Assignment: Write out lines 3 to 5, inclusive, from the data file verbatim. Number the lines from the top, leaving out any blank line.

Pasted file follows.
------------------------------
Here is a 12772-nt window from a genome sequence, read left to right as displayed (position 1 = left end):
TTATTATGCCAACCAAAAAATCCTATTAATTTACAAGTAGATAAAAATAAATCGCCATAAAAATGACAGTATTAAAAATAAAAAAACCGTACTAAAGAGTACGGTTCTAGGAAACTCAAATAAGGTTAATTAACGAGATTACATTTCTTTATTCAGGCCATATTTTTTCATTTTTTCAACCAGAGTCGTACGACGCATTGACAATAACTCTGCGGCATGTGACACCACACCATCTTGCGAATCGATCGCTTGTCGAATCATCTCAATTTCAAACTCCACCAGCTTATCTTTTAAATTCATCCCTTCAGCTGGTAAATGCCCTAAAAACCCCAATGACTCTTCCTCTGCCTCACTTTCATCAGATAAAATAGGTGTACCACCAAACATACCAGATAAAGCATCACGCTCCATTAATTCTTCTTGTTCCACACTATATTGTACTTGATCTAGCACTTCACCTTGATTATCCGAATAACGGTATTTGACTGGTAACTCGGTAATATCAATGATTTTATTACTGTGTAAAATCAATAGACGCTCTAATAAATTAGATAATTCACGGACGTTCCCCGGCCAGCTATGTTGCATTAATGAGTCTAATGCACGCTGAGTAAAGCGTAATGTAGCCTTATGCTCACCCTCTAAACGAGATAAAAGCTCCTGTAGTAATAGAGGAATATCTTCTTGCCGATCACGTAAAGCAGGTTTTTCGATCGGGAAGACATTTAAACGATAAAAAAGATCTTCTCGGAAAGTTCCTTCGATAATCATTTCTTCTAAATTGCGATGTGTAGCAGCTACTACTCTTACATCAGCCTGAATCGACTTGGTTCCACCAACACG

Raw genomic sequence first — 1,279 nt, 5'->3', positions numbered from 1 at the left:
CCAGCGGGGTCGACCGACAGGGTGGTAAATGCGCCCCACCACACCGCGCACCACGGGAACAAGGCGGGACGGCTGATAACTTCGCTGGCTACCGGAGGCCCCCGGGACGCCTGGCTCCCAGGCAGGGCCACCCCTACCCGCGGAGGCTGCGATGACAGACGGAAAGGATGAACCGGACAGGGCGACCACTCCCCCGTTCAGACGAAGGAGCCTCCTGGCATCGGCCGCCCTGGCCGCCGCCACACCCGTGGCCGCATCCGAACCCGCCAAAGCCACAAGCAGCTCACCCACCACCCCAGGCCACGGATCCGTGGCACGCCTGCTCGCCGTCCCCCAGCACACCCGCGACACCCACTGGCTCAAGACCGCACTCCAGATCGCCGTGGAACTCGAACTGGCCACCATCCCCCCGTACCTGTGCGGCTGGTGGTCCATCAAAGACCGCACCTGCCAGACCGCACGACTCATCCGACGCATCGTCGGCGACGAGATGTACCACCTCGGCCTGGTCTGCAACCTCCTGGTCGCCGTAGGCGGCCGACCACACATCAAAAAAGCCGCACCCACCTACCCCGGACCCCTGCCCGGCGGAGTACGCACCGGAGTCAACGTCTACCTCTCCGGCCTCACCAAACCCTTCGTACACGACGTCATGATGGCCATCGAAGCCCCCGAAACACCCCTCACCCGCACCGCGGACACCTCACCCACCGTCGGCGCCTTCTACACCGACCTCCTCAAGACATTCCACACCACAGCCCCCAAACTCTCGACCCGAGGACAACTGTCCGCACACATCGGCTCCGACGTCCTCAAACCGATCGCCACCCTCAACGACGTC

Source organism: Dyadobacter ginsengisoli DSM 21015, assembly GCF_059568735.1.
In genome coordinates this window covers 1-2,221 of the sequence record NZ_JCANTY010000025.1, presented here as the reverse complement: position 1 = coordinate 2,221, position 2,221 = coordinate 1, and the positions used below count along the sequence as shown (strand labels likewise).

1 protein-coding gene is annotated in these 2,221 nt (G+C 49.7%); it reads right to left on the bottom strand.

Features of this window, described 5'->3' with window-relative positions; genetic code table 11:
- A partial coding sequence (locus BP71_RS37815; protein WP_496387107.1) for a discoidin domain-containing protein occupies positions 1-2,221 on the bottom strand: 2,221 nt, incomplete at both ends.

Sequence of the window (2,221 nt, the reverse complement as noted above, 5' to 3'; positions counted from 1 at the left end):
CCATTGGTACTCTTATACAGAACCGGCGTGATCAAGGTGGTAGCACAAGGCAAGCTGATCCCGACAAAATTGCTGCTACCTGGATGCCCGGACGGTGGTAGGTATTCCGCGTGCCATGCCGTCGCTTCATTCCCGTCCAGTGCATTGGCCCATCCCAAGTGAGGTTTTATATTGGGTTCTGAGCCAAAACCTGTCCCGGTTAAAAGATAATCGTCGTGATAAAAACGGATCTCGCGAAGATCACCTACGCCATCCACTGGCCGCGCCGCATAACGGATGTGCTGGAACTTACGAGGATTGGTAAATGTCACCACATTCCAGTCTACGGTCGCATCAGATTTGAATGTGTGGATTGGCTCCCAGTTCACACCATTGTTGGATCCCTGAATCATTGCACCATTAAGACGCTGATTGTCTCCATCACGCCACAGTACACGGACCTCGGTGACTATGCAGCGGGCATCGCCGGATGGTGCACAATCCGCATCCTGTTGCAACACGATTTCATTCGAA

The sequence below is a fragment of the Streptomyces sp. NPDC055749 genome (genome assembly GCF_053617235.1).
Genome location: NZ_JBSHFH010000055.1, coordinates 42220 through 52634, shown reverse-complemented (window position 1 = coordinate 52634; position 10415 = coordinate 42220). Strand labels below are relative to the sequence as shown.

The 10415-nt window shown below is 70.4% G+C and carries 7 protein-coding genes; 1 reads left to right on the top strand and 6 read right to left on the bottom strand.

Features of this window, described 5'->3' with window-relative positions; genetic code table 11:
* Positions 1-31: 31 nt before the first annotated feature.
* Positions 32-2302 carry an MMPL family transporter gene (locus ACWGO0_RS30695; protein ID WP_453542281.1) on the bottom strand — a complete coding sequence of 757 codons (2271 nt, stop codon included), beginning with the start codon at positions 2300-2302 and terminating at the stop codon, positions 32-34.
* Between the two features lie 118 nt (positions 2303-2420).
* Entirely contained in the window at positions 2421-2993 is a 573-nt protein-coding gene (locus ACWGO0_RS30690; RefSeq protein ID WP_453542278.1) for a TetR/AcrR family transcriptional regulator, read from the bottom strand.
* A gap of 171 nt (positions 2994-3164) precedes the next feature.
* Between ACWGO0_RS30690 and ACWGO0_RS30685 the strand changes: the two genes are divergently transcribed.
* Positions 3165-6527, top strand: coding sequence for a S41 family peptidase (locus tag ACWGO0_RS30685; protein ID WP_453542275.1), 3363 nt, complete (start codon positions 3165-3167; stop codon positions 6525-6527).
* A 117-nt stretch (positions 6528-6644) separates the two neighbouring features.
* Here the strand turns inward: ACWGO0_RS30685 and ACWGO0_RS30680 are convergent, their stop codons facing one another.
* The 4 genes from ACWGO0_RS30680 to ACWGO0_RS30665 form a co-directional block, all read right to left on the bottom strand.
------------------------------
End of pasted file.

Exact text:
Raw genomic sequence first — 1,279 nt, 5'->3', positions numbered from 1 at the left:
CCAGCGGGGTCGACCGACAGGGTGGTAAATGCGCCCCACCACACCGCGCACCACGGGAACAAGGCGGGACGGCTGATAACTTCGCTGGCTACCGGAGGCCCCCGGGACGCCTGGCTCCCAGGCAGGGCCACCCCTACCCGCGGAGGCTGCGATGACAGACGGAAAGGATGAACCGGACAGGGCGACCACTCCCCCGTTCAGACGAAGGAGCCTCCTGGCATCGGCCGCCCTGGCCGCCGCCACACCCGTGGCCGCATCCGAACCCGCCAAAGCCACAAGCAGCTCACCCACCACCCCAGGCCACGGATCCGTGGCACGCCTGCTCGCCGTCCCCCAGCACACCCGCGACACCCACTGGCTCAAGACCGCACTCCAGATCGCCGTGGAACTCGAACTGGCCACCATCCCCCCGTACCTGTGCGGCTGGTGGTCCATCAAAGACCGCACCTGCCAGACCGCACGACTCATCCGACGCATCGTCGGCGACGAGATGTACCACCTCGGCCTGGTCTGCAACCTCCTGGTCGCCGTAGGCGGCCGACCACACATCAAAAAAGCCGCACCCACCTACCCCGGACCCCTGCCCGGCGGAGTACGCACCGGAGTCAACGTCTACCTCTCCGGCCTCACCAAACCCTTCGTACACGACGTCATGATGGCCATCGAAGCCCCCGAAACACCCCTCACCCGCACCGCGGACACCTCACCCACCGTCGGCGCCTTCTACACCGACCTCCTCAAGACATTCCACACCACAGCCCCCAAACTCTCGACCCGAGGACAACTGTCCGCACACATCGGCTCCGACGTCCTCAAACCGATCGCCACCCTCAACGACGTC

Source organism: Dyadobacter ginsengisoli DSM 21015, assembly GCF_059568735.1.